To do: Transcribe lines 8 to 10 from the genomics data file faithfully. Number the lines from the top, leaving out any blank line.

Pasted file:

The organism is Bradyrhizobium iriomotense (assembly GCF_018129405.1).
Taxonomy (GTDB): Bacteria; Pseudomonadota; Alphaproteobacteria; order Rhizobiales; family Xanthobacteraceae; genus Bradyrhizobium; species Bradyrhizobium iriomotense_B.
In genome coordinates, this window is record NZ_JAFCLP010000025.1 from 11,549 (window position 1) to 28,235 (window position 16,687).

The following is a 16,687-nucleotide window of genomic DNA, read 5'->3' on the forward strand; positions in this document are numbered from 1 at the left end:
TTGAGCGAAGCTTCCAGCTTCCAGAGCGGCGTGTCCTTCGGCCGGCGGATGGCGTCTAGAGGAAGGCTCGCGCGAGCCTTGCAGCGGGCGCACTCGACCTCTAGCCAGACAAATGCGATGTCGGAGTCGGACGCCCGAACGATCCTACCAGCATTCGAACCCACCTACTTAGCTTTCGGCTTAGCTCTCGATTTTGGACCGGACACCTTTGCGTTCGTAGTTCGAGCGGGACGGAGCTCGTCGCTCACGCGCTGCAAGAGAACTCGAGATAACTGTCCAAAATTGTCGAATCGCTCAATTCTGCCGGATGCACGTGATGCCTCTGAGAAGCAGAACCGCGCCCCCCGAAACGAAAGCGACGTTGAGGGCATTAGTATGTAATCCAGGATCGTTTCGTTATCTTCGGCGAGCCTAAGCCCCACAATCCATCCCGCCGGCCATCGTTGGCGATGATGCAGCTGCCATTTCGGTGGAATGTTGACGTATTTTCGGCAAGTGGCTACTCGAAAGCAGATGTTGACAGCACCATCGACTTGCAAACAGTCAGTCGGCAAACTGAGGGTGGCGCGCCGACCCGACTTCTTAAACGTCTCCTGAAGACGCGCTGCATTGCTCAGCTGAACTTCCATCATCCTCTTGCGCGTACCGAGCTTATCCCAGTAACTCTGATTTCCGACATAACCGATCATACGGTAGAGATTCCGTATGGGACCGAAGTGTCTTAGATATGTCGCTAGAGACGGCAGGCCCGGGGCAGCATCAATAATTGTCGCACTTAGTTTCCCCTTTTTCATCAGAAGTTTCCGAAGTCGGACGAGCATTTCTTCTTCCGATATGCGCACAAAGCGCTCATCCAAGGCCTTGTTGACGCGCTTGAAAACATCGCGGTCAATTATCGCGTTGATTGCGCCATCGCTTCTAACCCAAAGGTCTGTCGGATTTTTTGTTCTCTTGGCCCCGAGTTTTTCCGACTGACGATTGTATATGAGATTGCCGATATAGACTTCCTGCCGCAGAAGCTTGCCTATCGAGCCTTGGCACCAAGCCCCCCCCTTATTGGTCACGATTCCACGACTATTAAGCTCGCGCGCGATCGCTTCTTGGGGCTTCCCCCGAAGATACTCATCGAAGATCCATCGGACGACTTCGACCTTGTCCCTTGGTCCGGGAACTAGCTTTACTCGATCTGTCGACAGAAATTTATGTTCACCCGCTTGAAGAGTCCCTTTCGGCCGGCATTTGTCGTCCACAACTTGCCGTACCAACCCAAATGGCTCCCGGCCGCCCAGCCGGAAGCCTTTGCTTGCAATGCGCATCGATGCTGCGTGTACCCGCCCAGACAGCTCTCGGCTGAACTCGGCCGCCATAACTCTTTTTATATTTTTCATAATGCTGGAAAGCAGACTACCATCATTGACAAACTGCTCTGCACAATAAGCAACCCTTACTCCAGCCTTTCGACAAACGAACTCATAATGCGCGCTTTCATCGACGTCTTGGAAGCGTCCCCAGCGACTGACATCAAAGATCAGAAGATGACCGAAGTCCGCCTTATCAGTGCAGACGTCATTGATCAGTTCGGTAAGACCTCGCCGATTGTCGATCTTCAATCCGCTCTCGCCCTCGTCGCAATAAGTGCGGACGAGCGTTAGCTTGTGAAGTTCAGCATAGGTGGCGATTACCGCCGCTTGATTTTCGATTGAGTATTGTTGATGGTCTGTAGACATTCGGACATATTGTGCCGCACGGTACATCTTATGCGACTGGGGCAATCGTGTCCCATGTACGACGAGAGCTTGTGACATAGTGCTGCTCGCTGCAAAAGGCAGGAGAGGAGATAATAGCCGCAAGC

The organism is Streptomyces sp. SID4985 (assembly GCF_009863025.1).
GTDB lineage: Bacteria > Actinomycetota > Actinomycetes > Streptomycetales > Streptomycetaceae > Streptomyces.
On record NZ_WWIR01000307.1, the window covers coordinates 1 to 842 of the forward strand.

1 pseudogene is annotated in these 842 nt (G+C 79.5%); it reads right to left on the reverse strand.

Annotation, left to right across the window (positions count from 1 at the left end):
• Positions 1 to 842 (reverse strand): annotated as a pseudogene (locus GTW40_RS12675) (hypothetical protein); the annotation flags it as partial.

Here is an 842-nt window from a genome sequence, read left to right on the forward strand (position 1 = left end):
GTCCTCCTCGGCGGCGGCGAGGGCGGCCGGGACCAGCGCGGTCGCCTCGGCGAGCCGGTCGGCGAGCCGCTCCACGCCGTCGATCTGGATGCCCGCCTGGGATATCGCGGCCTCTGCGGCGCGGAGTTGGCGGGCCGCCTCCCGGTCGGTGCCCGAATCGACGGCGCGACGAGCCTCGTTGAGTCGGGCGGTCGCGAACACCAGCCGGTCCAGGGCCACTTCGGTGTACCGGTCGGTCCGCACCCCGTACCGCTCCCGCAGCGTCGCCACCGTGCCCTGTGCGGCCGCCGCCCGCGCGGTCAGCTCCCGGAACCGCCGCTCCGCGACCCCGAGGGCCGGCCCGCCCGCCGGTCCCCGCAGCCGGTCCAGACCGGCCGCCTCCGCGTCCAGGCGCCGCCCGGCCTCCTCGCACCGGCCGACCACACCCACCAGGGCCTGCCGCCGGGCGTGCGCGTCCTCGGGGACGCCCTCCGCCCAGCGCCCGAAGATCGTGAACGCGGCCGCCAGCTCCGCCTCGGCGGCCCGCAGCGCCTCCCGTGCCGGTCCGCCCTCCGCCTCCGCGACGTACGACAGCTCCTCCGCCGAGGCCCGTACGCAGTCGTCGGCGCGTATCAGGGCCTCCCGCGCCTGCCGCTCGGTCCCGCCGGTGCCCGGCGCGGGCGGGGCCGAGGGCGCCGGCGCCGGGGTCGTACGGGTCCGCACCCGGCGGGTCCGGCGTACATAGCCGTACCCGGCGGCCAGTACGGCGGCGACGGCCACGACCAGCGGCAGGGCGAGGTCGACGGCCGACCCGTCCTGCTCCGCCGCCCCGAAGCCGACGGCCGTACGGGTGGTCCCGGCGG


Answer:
On record NZ_WWIR01000307.1, the window covers coordinates 1 to 842 of the forward strand.

1 pseudogene is annotated in these 842 nt (G+C 79.5%); it reads right to left on the reverse strand.

Annotation, left to right across the window (positions count from 1 at the left end):